Vivian has also had an impact on national and international aspects of turtle biology and conservation. At the national level, she organized four symposia on turtle biology at national professional meetings, and was elected vice-president of the Asociación Colombiana de Herpetologia in 2006 and president in 2010. As president of ACH she organized a workshop in 2011 to produce a revised conservation action plan for Colombian turtles. One of the goals was to synthesize current knowledge of the continental turtle species in Colombia, and she spearheaded a collaborative editing effort that resulted in the 2012 book Biología y Conservación de las Tortugas Continentales de Colombia. A follow-up workshop was held in 2015, this time along with the Colombian Environmental Ministry, where an update to the last action plan was produced and approved officially by the Colombian government. Vivian also was an editor of the 2015 Libro Rojo de Reptiles de Colombia to classify reptiles in Colombia at the national level using IUCN criteria. Her most recent publication is an updated checklist of the turtles of Colombia with annotated analysis of their distributions in Colombia and conservation status.

At the International level, Vivian has been a longterm member of the Steering Committee of the IUCN Tortoise and Freshwater Turtle Specialist Group, a member of the Review Board of the Turtle Conservation Fund, and more recently also of the Congdon-Dickson Turtle Ecology Fund. She has been an editor for Chelonian Conservation and Biology for many years, and more recently has taken on the role of assistant editor for turtles for Herpetological Conservation and Biology and Revista Latinoamericana de Herpetologia. She has recently accepted the task of becoming the new IUCN Red List Coordinator of the TFTSG.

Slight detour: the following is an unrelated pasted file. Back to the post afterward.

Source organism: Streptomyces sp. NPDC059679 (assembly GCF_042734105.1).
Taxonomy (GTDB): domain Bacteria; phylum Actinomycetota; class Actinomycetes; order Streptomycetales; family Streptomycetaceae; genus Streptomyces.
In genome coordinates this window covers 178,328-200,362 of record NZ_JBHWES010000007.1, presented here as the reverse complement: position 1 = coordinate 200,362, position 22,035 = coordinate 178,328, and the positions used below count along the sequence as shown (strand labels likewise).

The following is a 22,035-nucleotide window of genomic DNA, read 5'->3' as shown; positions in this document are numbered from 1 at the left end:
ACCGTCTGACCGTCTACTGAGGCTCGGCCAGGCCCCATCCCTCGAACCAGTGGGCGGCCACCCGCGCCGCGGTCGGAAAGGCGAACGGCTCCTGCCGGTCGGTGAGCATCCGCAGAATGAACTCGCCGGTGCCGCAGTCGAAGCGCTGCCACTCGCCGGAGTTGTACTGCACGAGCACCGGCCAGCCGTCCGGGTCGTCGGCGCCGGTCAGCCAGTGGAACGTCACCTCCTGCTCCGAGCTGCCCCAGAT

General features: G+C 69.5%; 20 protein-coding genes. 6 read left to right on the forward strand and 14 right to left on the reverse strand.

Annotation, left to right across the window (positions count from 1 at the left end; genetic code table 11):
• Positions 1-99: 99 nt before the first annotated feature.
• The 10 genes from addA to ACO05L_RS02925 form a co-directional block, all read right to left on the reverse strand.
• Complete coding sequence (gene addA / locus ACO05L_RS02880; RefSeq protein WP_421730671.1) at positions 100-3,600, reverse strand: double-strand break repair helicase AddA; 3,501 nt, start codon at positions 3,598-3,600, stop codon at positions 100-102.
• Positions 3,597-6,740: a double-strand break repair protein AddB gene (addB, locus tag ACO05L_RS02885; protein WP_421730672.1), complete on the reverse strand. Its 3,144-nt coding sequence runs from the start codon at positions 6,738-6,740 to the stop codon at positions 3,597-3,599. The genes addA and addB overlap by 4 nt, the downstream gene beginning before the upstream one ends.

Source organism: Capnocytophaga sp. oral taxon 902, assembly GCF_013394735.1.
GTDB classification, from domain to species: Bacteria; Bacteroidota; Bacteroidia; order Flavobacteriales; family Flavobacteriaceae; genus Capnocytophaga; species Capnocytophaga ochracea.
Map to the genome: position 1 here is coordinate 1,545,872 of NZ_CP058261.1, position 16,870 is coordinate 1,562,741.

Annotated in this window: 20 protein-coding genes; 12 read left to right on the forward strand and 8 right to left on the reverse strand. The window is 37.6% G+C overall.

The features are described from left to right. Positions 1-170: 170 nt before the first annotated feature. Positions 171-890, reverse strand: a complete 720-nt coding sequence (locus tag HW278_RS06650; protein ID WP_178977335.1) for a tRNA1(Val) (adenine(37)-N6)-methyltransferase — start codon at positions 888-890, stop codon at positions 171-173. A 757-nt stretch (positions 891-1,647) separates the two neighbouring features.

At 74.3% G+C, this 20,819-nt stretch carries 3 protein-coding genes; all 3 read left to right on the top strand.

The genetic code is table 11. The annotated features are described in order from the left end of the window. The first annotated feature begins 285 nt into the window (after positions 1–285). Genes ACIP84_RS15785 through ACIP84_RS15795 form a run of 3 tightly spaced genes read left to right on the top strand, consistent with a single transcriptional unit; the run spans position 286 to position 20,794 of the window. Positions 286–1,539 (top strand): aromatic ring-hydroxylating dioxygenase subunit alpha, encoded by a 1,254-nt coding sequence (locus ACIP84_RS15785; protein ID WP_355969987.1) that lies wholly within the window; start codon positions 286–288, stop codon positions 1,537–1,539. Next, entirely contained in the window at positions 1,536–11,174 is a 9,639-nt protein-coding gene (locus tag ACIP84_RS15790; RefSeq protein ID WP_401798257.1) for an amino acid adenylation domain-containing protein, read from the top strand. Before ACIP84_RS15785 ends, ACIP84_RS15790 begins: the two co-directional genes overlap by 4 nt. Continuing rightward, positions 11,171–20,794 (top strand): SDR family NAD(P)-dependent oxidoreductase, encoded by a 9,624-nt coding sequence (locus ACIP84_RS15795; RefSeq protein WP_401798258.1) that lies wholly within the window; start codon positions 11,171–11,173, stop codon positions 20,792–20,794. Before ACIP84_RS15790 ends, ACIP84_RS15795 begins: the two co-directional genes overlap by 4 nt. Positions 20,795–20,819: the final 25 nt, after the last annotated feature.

In 2013, she was honored to receive the first Sabin Turtle Conservation Prize for her career dedicated to turtle research and conservation. The Behler Turtle Conservation Award now represents another major honor that highlights her career-long dedication to turtle research and conservation of Colombian turtles. She is an exceptional leader in our global community and represents the growing importance of turtle conservation efforts focused on South America.

Throughout her career, Brian has been at Vivian’s side, collaborating with her on turtle research and conservation, as well as raising their daughter Jessica, who is now a college student entering her senior year studying biological conservation and environmental education. Jessica and Brian could not be prouder of Vivian for this Behler Award recognition, as are both Rick and Anders as they’ve followed her career and watched her accomplishments grow over the years. Congratulations to her from the entire turtle conservation community.